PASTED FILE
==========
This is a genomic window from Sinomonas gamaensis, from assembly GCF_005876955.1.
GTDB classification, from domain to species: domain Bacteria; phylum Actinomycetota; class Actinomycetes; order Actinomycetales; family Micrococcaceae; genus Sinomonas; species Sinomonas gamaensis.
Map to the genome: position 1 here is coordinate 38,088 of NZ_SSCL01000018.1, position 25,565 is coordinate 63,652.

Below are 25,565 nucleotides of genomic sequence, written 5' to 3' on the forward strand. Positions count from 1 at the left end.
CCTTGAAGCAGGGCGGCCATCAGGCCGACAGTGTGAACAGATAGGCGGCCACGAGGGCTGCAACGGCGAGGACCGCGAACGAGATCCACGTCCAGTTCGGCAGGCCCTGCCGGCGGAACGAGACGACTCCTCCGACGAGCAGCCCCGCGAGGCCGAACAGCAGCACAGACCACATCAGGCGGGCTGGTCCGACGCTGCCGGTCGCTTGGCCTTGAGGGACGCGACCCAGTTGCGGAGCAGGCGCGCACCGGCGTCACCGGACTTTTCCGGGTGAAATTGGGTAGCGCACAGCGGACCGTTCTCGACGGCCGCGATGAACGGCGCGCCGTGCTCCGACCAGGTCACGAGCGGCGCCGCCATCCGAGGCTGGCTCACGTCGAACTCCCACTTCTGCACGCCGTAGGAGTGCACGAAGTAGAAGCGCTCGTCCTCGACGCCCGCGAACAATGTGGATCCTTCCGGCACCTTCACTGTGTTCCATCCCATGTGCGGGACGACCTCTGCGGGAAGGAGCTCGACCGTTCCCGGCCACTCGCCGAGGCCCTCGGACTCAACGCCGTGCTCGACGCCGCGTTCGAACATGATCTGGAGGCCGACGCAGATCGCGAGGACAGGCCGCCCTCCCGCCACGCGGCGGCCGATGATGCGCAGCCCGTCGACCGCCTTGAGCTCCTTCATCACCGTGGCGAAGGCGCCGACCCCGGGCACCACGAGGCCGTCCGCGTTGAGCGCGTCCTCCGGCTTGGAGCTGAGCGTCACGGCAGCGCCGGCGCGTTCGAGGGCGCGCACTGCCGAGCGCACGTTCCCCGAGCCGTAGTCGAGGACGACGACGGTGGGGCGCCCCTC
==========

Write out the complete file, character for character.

This is a genomic window from Sinomonas gamaensis, from assembly GCF_005876955.1.
GTDB classification, from domain to species: domain Bacteria; phylum Actinomycetota; class Actinomycetes; order Actinomycetales; family Micrococcaceae; genus Sinomonas; species Sinomonas gamaensis.
Map to the genome: position 1 here is coordinate 38,088 of NZ_SSCL01000018.1, position 25,565 is coordinate 63,652.

Below are 25,565 nucleotides of genomic sequence, written 5' to 3' on the forward strand. Positions count from 1 at the left end.
CCTTGAAGCAGGGCGGCCATCAGGCCGACAGTGTGAACAGATAGGCGGCCACGAGGGCTGCAACGGCGAGGACCGCGAACGAGATCCACGTCCAGTTCGGCAGGCCCTGCCGGCGGAACGAGACGACTCCTCCGACGAGCAGCCCCGCGAGGCCGAACAGCAGCACAGACCACATCAGGCGGGCTGGTCCGACGCTGCCGGTCGCTTGGCCTTGAGGGACGCGACCCAGTTGCGGAGCAGGCGCGCACCGGCGTCACCGGACTTTTCCGGGTGAAATTGGGTAGCGCACAGCGGACCGTTCTCGACGGCCGCGATGAACGGCGCGCCGTGCTCCGACCAGGTCACGAGCGGCGCCGCCATCCGAGGCTGGCTCACGTCGAACTCCCACTTCTGCACGCCGTAGGAGTGCACGAAGTAGAAGCGCTCGTCCTCGACGCCCGCGAACAATGTGGATCCTTCCGGCACCTTCACTGTGTTCCATCCCATGTGCGGGACGACCTCTGCGGGAAGGAGCTCGACCGTTCCCGGCCACTCGCCGAGGCCCTCGGACTCAACGCCGTGCTCGACGCCGCGTTCGAACATGATCTGGAGGCCGACGCAGATCGCGAGGACAGGCCGCCCTCCCGCCACGCGGCGGCCGATGATGCGCAGCCCGTCGACCGCCTTGAGCTCCTTCATCACCGTGGCGAAGGCGCCGACCCCGGGCACCACGAGGCCGTCCGCGTTGAGCGCGTCCTCCGGCTTGGAGCTGAGCGTCACGGCAGCGCCGGCGCGTTCGAGGGCGCGCACTGCCGAGCGCACGTTCCCCGAGCCGTAGTCGAGGACGACGACGGTGGGGCGCCCCTC